Statement of Financial Performance
By Colin Nicholson
Animportant accounting document is the Statement of Financial Performance, also simply called the Income Statement. It used to be known as the Profit and Loss Statement. This is a so-called flow statement in the sense that instead of taking balances at the end of the year, it records the magnitudes of the flows of revenues, costs and profits through the year.
The basic idea is very simple. At the top of the statement will be the total sales revenue for the year. Below that will be the total expenses incurred in making those sales of goods and services through the year. Subtracting the expenses from the sales revenue leaves the profit for the year. This will be shown before income tax, then on another line the income tax expense for the year is shown and after that the profit after tax.
The basic form of a Statement of Financial Position is:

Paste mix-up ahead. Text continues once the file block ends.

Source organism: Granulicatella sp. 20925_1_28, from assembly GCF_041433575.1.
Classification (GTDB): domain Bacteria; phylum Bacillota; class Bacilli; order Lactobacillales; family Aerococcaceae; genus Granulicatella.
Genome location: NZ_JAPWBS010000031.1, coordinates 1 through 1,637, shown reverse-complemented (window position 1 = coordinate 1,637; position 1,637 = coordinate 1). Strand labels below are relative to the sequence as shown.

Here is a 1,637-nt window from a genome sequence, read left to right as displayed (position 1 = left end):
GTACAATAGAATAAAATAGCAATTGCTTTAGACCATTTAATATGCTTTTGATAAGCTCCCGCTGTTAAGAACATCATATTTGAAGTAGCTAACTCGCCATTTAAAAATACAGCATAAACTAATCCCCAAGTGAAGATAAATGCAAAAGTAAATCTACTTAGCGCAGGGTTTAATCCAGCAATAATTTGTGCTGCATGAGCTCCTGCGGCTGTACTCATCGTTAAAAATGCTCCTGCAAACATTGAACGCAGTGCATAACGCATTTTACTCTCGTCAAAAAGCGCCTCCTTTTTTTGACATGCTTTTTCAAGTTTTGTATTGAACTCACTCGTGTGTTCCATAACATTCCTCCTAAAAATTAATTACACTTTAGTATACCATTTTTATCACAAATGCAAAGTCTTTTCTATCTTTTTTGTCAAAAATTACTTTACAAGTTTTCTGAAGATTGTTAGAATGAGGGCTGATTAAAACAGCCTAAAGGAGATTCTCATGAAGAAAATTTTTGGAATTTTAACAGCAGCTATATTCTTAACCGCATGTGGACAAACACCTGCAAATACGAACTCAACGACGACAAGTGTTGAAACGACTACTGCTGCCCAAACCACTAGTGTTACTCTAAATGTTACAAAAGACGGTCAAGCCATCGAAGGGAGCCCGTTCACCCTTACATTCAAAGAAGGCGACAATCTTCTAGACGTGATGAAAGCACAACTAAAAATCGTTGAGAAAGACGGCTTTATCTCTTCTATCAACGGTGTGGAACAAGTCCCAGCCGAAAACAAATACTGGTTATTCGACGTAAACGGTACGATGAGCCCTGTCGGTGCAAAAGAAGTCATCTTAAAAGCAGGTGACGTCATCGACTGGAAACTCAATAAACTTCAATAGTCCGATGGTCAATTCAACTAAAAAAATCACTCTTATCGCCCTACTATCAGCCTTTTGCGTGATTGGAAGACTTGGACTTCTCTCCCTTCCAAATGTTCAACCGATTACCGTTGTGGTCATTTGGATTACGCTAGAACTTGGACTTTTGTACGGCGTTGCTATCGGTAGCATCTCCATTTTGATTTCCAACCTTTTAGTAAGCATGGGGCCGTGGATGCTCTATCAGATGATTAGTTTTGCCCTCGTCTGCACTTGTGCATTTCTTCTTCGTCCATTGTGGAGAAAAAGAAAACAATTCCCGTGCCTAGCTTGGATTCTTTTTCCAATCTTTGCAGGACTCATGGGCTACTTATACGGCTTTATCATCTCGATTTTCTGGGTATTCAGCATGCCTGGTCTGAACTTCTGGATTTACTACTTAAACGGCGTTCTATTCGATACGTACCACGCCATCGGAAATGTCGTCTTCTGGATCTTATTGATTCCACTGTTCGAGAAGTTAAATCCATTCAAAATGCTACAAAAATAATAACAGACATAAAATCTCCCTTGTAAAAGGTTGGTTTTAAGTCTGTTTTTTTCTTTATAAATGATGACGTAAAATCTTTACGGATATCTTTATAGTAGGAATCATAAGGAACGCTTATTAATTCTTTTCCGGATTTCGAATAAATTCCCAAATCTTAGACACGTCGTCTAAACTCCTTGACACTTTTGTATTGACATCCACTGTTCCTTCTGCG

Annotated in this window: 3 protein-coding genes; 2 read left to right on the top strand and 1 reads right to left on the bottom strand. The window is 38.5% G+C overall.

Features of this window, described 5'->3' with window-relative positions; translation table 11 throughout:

Revenue and other income, less expenses (they will be itemised in categories)
=Profit before taxation
Less income tax expense
= Profit after tax
In practice, there will be some complications. Also, there are some industries such as banking and insurance that may have very specific industry variations in the accounting standards that drive the form of these statements.
One common complication arises if the company has partly-owned subsidiaries. Then there will be a further item to show the portion of profit that belongs to minority shareholders in those subsidiaries. This is subtracted from the total profit to leave the profit that is attributable to shareholders of the company.
Colin Nicholson's books: Building Wealth in the Stock Market and The Psychology of Investing may be purchased from Colin's website www.bwts.com.au and good bookstores). Contact Colin at email@example.com or through his web site where you may join the list to receive his free email newsletter.